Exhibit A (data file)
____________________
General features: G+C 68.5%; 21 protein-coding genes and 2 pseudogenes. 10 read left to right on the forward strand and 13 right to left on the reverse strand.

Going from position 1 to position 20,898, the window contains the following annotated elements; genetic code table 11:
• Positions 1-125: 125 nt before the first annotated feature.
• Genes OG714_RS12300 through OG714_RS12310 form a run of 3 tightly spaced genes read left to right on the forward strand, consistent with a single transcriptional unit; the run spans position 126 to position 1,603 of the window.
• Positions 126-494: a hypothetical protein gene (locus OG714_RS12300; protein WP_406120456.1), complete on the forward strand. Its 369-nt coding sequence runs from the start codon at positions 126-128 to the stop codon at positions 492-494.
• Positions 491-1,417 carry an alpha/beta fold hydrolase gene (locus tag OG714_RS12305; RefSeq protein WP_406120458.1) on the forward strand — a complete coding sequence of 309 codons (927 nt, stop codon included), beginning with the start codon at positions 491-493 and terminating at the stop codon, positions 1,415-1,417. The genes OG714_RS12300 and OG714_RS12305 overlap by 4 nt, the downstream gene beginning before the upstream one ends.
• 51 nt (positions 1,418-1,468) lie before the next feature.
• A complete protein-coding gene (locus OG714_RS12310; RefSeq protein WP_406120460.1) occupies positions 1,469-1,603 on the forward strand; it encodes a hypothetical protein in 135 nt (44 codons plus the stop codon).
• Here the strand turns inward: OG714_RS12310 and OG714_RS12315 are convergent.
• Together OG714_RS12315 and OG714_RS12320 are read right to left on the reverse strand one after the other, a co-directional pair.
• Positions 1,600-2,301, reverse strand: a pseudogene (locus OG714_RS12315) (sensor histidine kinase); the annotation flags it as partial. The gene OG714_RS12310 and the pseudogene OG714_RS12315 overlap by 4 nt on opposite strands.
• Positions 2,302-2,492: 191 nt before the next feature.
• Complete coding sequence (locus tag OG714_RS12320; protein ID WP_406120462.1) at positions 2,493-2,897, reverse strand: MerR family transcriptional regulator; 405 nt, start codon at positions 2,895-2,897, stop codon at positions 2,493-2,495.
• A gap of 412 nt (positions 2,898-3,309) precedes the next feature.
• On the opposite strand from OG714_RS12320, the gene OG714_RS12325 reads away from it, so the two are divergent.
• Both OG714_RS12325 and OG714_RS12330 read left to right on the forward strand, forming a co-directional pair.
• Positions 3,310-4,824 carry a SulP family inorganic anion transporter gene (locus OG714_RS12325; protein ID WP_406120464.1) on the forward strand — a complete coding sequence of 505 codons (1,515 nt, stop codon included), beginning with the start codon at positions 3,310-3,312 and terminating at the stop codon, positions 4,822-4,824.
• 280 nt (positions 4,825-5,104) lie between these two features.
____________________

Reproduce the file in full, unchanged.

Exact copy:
General features: G+C 68.5%; 21 protein-coding genes and 2 pseudogenes. 10 read left to right on the forward strand and 13 right to left on the reverse strand.

Going from position 1 to position 20,898, the window contains the following annotated elements; genetic code table 11:
• Positions 1-125: 125 nt before the first annotated feature.
• Genes OG714_RS12300 through OG714_RS12310 form a run of 3 tightly spaced genes read left to right on the forward strand, consistent with a single transcriptional unit; the run spans position 126 to position 1,603 of the window.
• Positions 126-494: a hypothetical protein gene (locus OG714_RS12300; protein WP_406120456.1), complete on the forward strand. Its 369-nt coding sequence runs from the start codon at positions 126-128 to the stop codon at positions 492-494.
• Positions 491-1,417 carry an alpha/beta fold hydrolase gene (locus tag OG714_RS12305; RefSeq protein WP_406120458.1) on the forward strand — a complete coding sequence of 309 codons (927 nt, stop codon included), beginning with the start codon at positions 491-493 and terminating at the stop codon, positions 1,415-1,417. The genes OG714_RS12300 and OG714_RS12305 overlap by 4 nt, the downstream gene beginning before the upstream one ends.
• 51 nt (positions 1,418-1,468) lie before the next feature.
• A complete protein-coding gene (locus OG714_RS12310; RefSeq protein WP_406120460.1) occupies positions 1,469-1,603 on the forward strand; it encodes a hypothetical protein in 135 nt (44 codons plus the stop codon).
• Here the strand turns inward: OG714_RS12310 and OG714_RS12315 are convergent.
• Together OG714_RS12315 and OG714_RS12320 are read right to left on the reverse strand one after the other, a co-directional pair.
• Positions 1,600-2,301, reverse strand: a pseudogene (locus OG714_RS12315) (sensor histidine kinase); the annotation flags it as partial. The gene OG714_RS12310 and the pseudogene OG714_RS12315 overlap by 4 nt on opposite strands.
• Positions 2,302-2,492: 191 nt before the next feature.
• Complete coding sequence (locus tag OG714_RS12320; protein ID WP_406120462.1) at positions 2,493-2,897, reverse strand: MerR family transcriptional regulator; 405 nt, start codon at positions 2,895-2,897, stop codon at positions 2,493-2,495.
• A gap of 412 nt (positions 2,898-3,309) precedes the next feature.
• On the opposite strand from OG714_RS12320, the gene OG714_RS12325 reads away from it, so the two are divergent.
• Both OG714_RS12325 and OG714_RS12330 read left to right on the forward strand, forming a co-directional pair.
• Positions 3,310-4,824 carry a SulP family inorganic anion transporter gene (locus OG714_RS12325; protein ID WP_406120464.1) on the forward strand — a complete coding sequence of 505 codons (1,515 nt, stop codon included), beginning with the start codon at positions 3,310-3,312 and terminating at the stop codon, positions 4,822-4,824.
• 280 nt (positions 4,825-5,104) lie between these two features.